Odyssey Funmaries #11: Hades (Book XI)


I will efficiently deal with this book in the 3 parts. Part 3’s most relevant to Ulysses.

PART 1: The Trip Down

Odysseus continues the long version of his story to the Phaeacians … he attempts to cut it short, but one of them claims that, “The night’s still young, I’d say the night’s endless”[11.422]. We’ve all had to deal with that guy.

Odysseus and the remains of his crew follow Circe’s detailed and bizarre instructions to get to Hades, where they need to find Tiresias, the blind prophet who will tell him how to get home.

They need to board a “black craft” which will pilot itself to their destination (the Knight Rider of the Mediterranean?). Odysseus needs to find where the River of Fire and the River of Tears meet, make some animal sacrifices, dig a trench, and fill it with the animal blood.

He then has to guard this bloody trench and wait for Tiresias to show. Blood is like coffee to the spirits. It gets them perky and chatty.

PART 2: Tiresias’ Prophecy

Tiresias the prophet shows up, drinks the blood, and basically tell how the rest of the Odyssey will go.

He says that Odysseus and crew will get home if they practice self-restraint. They better not touch the Oxen of the Sun on Thrinacia Island. If they do, his men and ship will be destroyed.

Given the crew’s history with self-control, they’re doomed.

If Odysseus is able to escape, Tiresias, tells him of the troubles he will face at home with the slobs. Once Odysseus kills all the slobs, Tiresias says he’ll have to take an oar on a trip “to a race of people who know nothing of the sea.” Then he has to make a sacrifice. He then says Odysseus will grow old and die peacefully.

PART 3: The Parade of Dead

Hades is not exactly Hell, despite Mark Hoobler’s descriptions to the contrary. At least in the Odyssey, Homer doesn’t conceive of an afterlife with a heaven and hell.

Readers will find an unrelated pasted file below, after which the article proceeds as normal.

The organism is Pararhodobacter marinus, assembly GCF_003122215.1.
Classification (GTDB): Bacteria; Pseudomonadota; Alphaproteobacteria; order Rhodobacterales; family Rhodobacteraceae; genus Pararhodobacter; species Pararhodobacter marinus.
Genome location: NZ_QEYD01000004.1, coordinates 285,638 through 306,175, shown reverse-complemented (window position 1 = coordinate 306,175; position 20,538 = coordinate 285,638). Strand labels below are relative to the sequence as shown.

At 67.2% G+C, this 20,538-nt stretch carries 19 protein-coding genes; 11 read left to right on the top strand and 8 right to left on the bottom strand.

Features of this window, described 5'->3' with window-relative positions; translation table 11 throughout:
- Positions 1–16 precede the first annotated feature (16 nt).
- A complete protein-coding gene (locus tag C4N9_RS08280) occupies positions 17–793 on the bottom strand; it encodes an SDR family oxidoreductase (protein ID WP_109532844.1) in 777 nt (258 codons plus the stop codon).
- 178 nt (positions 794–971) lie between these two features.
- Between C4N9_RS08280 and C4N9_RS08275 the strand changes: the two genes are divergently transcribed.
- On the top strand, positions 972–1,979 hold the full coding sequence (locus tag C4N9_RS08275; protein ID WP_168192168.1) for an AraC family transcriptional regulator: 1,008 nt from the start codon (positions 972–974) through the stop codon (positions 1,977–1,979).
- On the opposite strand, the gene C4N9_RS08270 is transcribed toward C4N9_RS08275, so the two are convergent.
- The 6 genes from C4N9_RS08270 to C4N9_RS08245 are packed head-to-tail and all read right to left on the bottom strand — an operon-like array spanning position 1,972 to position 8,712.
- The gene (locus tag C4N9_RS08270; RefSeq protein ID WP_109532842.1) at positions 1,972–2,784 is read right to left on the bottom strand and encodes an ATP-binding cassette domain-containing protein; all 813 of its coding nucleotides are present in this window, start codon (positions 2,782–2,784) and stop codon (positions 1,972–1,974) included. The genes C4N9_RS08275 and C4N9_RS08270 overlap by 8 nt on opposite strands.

But it’s definitely hellish. Hades is like a open-invitation liquor-less cocktail party, where the great and the not-so great mingle and mope. Life in antiquity must have been miserable already, without antibiotics or Twitter. And then, they only had to look forward to an eternal dry mixer with a bunch of Debbie-downers. How did these people get out of bed?

So Odysseus runs into a bunch of friends and family, and has an unrelentingly depressing series of conversations.

He sees his mom, who tells him she died from missing him. “Gee, thanks, Mom. I’ve only been lost for 10 years and killed my entire fleet, but now I’m also responsible for your death.” She also tells him his dad is still alive, but is wrapped up in rags, sleeping with his goats. Odysseus tries to hug her, but she’s bodiless, of course.

He then meets up with a bunch of famous women, basically mortals who hooked up with gods (the goomahs of the gods?).

There’s also a reunion of the Archaean Rat Pack. Agamemnon-Sinatra, who understandably has a touch of the old misogyny after getting betrayed by his wife, bitches about the undependability of women and warns that Odysseus should be very skeptical of Penelope.

So even your own wife–never indulge her too far.
Never reveal the whole truth, whatever you may know;
just tell her a part of it, be sure to hide the rest. [11.500-502]

Great advice. Who is this, Tom Leykus?

Picture 6

If you don’t know Tom Leykus, he’s a really, really awesome guy. 

There are also appearances by Achilles, who now is not so hot on honor anymore, preferring to be a living slave than staying any longer in Hades. Leykus must be getting to him.

There are also cameos from Ajax, Elpenor, Sisyphus, Hercules (who had yet to achieve his 13th labor).

They complain about their fate and beg for dirt on their living children.

Since he’s still living, Odysseus can leave this horrible party. He sneaks out.

Countdown to Bloomsday…

We read page 1 of Ulysses in 8 days!

Board our dark craft to Wandering Rocks!


One Response

  1. I knew it was just a matter of time before Tom Leykus and Knight Rider showed up in a Funmary.

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